Most people do not wish to hurt others, and we do them a disservice by not telling them when we are hurt by something they say or do. Forgiveness does not mean to suffer in silence, but to speak up and give other’s the chance to learn.
Forgiveness can take a lifetime, and that’s okay:
When looking at talks on forgiveness, there is no time limit given for how long you have to forgive somone. Forgiveness is a process and God knows that. As stated earlier, George Albert Smith “made forgiving others one of his lifelong goals.” It was a process for him, and will be for us as well.
In a talk “Our Path of Duty” Keith B. McMullin told this story, drawn from The Hiding Place by Corrie ten Boom.
“In Holland during World War II, the Casper ten Boom family used their home as a hiding place for those hunted by the Nazis. This was their way of living out their Christian faith. Four members of the family lost their lives for providing this refuge. Corrie ten Boom and her sister Betsie spent horrific months in the infamous Ravensbrück concentration camp. Betsie died there—Corrie survived.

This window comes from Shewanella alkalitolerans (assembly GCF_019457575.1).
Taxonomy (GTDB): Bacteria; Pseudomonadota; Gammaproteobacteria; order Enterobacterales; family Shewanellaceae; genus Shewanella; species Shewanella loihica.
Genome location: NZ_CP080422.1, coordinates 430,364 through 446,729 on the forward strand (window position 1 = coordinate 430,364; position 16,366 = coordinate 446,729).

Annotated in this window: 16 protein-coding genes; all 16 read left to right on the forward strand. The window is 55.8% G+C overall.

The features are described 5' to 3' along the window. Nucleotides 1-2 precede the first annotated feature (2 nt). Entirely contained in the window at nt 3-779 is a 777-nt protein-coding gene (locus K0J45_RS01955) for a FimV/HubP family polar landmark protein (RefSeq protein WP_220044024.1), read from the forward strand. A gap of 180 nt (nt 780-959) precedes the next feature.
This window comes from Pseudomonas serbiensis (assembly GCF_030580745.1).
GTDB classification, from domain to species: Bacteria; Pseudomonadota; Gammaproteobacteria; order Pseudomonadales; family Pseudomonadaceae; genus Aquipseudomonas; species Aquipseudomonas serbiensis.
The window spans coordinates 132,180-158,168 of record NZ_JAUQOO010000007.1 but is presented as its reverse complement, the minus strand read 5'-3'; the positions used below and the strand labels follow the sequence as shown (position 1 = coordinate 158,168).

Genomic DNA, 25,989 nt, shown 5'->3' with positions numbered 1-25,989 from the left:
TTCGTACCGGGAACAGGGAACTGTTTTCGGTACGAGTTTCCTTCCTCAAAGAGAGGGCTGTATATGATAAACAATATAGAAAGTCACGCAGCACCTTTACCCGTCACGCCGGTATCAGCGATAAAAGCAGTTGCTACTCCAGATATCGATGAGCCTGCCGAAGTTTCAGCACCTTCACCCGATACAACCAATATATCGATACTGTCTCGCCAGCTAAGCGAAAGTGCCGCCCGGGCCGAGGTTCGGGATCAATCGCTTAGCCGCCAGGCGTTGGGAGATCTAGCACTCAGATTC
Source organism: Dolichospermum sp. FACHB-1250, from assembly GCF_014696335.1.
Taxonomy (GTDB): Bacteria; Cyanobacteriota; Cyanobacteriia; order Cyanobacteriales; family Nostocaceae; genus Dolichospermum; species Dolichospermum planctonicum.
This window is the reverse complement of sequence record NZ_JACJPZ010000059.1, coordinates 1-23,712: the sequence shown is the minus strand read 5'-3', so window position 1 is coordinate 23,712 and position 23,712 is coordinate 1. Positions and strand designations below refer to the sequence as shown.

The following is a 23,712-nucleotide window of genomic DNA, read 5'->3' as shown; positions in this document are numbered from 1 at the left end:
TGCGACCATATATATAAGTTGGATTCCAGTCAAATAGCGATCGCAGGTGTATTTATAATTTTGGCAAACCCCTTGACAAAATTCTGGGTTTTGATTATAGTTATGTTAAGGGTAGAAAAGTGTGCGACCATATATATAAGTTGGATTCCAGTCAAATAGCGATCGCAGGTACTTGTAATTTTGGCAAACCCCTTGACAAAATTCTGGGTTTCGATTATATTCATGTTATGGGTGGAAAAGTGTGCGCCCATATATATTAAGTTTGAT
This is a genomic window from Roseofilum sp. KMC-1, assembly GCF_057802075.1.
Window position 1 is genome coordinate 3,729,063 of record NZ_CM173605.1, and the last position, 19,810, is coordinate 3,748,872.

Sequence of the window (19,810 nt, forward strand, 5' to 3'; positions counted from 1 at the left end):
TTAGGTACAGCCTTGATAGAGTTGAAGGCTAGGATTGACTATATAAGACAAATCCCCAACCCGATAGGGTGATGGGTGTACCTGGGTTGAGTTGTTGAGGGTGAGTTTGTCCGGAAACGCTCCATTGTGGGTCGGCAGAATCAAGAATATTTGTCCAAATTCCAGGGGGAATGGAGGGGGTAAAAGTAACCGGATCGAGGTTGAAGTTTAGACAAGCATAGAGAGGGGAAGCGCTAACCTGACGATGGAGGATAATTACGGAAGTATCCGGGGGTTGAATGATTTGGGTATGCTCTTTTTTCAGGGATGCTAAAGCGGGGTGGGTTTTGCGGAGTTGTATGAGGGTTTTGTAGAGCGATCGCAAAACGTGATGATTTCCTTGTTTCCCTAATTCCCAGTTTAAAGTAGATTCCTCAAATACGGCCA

In Ravensbrück, Corrie and Betsie learned that God helps us to forgive. Following the war, Corrie was determined to share this message. On one occasion, she had just spoken to a group of people in Germany suffering from the ravages of war. Her message was “God forgives.” It was then that Corrie ten Boom’s faithfulness brought forth its blessing.
A man approached her. She recognized him as one of the cruelest guards in the camp. “You mentioned Ravensbrück in your talk,” he said. “I was a guard there. … But since that time, … I have become a Christian.” He explained that he had sought God’s forgiveness for the cruel things he had done. He extended his hand and asked, “Will you forgive me?”